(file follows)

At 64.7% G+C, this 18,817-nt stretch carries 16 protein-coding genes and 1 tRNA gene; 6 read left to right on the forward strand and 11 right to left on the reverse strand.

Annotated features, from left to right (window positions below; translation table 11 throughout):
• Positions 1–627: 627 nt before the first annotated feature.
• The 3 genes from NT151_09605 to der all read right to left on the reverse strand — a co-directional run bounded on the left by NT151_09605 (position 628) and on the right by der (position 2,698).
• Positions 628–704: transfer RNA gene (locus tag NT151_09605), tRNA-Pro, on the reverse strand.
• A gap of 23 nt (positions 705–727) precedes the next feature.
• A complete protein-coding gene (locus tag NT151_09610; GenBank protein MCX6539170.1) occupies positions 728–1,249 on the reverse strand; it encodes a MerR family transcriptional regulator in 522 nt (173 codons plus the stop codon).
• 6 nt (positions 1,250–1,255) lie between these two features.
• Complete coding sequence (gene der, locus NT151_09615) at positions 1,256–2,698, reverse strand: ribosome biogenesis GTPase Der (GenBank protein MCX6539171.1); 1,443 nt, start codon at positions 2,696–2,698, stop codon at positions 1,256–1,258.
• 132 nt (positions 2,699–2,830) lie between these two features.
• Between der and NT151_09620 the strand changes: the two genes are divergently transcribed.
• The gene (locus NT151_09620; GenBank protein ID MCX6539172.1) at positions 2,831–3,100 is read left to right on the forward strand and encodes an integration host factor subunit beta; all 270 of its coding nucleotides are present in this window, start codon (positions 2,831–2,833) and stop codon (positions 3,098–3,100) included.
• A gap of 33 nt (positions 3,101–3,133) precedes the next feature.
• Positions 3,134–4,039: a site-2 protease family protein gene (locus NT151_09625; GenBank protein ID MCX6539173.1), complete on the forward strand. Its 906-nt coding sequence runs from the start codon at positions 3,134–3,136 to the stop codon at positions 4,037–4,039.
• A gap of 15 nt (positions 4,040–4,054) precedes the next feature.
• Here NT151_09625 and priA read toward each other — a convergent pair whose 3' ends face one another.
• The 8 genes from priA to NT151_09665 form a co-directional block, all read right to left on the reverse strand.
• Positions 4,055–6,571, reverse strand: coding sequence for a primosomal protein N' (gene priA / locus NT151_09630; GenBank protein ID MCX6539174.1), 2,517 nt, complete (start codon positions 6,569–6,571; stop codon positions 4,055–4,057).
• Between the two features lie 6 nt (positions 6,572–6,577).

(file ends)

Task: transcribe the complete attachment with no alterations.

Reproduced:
At 64.7% G+C, this 18,817-nt stretch carries 16 protein-coding genes and 1 tRNA gene; 6 read left to right on the forward strand and 11 right to left on the reverse strand.

Annotated features, from left to right (window positions below; translation table 11 throughout):
• Positions 1–627: 627 nt before the first annotated feature.
• The 3 genes from NT151_09605 to der all read right to left on the reverse strand — a co-directional run bounded on the left by NT151_09605 (position 628) and on the right by der (position 2,698).
• Positions 628–704: transfer RNA gene (locus tag NT151_09605), tRNA-Pro, on the reverse strand.
• A gap of 23 nt (positions 705–727) precedes the next feature.
• A complete protein-coding gene (locus tag NT151_09610; GenBank protein MCX6539170.1) occupies positions 728–1,249 on the reverse strand; it encodes a MerR family transcriptional regulator in 522 nt (173 codons plus the stop codon).
• 6 nt (positions 1,250–1,255) lie between these two features.
• Complete coding sequence (gene der, locus NT151_09615) at positions 1,256–2,698, reverse strand: ribosome biogenesis GTPase Der (GenBank protein MCX6539171.1); 1,443 nt, start codon at positions 2,696–2,698, stop codon at positions 1,256–1,258.
• 132 nt (positions 2,699–2,830) lie between these two features.
• Between der and NT151_09620 the strand changes: the two genes are divergently transcribed.
• The gene (locus NT151_09620; GenBank protein ID MCX6539172.1) at positions 2,831–3,100 is read left to right on the forward strand and encodes an integration host factor subunit beta; all 270 of its coding nucleotides are present in this window, start codon (positions 2,831–2,833) and stop codon (positions 3,098–3,100) included.
• A gap of 33 nt (positions 3,101–3,133) precedes the next feature.
• Positions 3,134–4,039: a site-2 protease family protein gene (locus NT151_09625; GenBank protein ID MCX6539173.1), complete on the forward strand. Its 906-nt coding sequence runs from the start codon at positions 3,134–3,136 to the stop codon at positions 4,037–4,039.
• A gap of 15 nt (positions 4,040–4,054) precedes the next feature.
• Here NT151_09625 and priA read toward each other — a convergent pair whose 3' ends face one another.
• The 8 genes from priA to NT151_09665 form a co-directional block, all read right to left on the reverse strand.
• Positions 4,055–6,571, reverse strand: coding sequence for a primosomal protein N' (gene priA / locus NT151_09630; GenBank protein ID MCX6539174.1), 2,517 nt, complete (start codon positions 6,569–6,571; stop codon positions 4,055–4,057).
• Between the two features lie 6 nt (positions 6,572–6,577).